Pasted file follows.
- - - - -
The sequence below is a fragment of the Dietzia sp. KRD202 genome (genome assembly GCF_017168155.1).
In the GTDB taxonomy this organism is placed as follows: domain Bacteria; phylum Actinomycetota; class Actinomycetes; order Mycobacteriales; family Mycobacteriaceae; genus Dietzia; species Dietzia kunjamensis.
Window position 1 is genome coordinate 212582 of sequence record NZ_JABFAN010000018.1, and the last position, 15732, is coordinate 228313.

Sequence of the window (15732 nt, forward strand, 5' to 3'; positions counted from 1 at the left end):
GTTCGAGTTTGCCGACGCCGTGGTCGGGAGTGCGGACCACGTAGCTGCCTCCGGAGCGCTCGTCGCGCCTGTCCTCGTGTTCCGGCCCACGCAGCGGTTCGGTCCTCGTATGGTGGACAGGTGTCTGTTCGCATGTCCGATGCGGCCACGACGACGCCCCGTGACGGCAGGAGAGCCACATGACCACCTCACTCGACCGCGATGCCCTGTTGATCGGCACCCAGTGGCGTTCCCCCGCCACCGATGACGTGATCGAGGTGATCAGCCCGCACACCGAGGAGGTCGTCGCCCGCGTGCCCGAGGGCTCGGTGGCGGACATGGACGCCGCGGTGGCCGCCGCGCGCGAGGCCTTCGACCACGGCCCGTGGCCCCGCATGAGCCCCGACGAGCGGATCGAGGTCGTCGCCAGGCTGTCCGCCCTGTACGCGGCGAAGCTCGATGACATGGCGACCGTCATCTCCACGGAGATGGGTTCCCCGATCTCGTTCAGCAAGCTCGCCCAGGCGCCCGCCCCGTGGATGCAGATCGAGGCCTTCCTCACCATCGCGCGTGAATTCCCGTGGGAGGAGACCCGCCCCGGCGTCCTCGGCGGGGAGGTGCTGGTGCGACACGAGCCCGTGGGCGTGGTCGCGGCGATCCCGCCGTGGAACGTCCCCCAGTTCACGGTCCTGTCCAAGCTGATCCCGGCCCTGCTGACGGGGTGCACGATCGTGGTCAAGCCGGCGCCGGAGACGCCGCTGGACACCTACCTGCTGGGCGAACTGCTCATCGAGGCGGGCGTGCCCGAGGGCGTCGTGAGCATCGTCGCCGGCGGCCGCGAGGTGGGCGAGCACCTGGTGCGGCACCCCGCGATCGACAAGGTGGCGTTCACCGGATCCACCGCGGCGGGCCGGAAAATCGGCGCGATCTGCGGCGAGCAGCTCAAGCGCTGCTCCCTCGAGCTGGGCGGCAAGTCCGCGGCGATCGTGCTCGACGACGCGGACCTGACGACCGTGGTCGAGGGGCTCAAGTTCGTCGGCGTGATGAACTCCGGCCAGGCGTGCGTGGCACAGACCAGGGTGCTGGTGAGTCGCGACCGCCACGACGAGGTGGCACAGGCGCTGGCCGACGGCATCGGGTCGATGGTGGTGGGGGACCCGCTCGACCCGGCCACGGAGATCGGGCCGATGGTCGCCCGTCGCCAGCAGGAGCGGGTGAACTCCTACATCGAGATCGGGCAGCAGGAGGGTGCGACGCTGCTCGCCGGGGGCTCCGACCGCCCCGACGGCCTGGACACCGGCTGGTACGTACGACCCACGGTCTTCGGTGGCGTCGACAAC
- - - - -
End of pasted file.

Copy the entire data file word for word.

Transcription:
The sequence below is a fragment of the Dietzia sp. KRD202 genome (genome assembly GCF_017168155.1).
In the GTDB taxonomy this organism is placed as follows: domain Bacteria; phylum Actinomycetota; class Actinomycetes; order Mycobacteriales; family Mycobacteriaceae; genus Dietzia; species Dietzia kunjamensis.
Window position 1 is genome coordinate 212582 of sequence record NZ_JABFAN010000018.1, and the last position, 15732, is coordinate 228313.

Sequence of the window (15732 nt, forward strand, 5' to 3'; positions counted from 1 at the left end):
GTTCGAGTTTGCCGACGCCGTGGTCGGGAGTGCGGACCACGTAGCTGCCTCCGGAGCGCTCGTCGCGCCTGTCCTCGTGTTCCGGCCCACGCAGCGGTTCGGTCCTCGTATGGTGGACAGGTGTCTGTTCGCATGTCCGATGCGGCCACGACGACGCCCCGTGACGGCAGGAGAGCCACATGACCACCTCACTCGACCGCGATGCCCTGTTGATCGGCACCCAGTGGCGTTCCCCCGCCACCGATGACGTGATCGAGGTGATCAGCCCGCACACCGAGGAGGTCGTCGCCCGCGTGCCCGAGGGCTCGGTGGCGGACATGGACGCCGCGGTGGCCGCCGCGCGCGAGGCCTTCGACCACGGCCCGTGGCCCCGCATGAGCCCCGACGAGCGGATCGAGGTCGTCGCCAGGCTGTCCGCCCTGTACGCGGCGAAGCTCGATGACATGGCGACCGTCATCTCCACGGAGATGGGTTCCCCGATCTCGTTCAGCAAGCTCGCCCAGGCGCCCGCCCCGTGGATGCAGATCGAGGCCTTCCTCACCATCGCGCGTGAATTCCCGTGGGAGGAGACCCGCCCCGGCGTCCTCGGCGGGGAGGTGCTGGTGCGACACGAGCCCGTGGGCGTGGTCGCGGCGATCCCGCCGTGGAACGTCCCCCAGTTCACGGTCCTGTCCAAGCTGATCCCGGCCCTGCTGACGGGGTGCACGATCGTGGTCAAGCCGGCGCCGGAGACGCCGCTGGACACCTACCTGCTGGGCGAACTGCTCATCGAGGCGGGCGTGCCCGAGGGCGTCGTGAGCATCGTCGCCGGCGGCCGCGAGGTGGGCGAGCACCTGGTGCGGCACCCCGCGATCGACAAGGTGGCGTTCACCGGATCCACCGCGGCGGGCCGGAAAATCGGCGCGATCTGCGGCGAGCAGCTCAAGCGCTGCTCCCTCGAGCTGGGCGGCAAGTCCGCGGCGATCGTGCTCGACGACGCGGACCTGACGACCGTGGTCGAGGGGCTCAAGTTCGTCGGCGTGATGAACTCCGGCCAGGCGTGCGTGGCACAGACCAGGGTGCTGGTGAGTCGCGACCGCCACGACGAGGTGGCACAGGCGCTGGCCGACGGCATCGGGTCGATGGTGGTGGGGGACCCGCTCGACCCGGCCACGGAGATCGGGCCGATGGTCGCCCGTCGCCAGCAGGAGCGGGTGAACTCCTACATCGAGATCGGGCAGCAGGAGGGTGCGACGCTGCTCGCCGGGGGCTCCGACCGCCCCGACGGCCTGGACACCGGCTGGTACGTACGACCCACGGTCTTCGGTGGCGTCGACAAC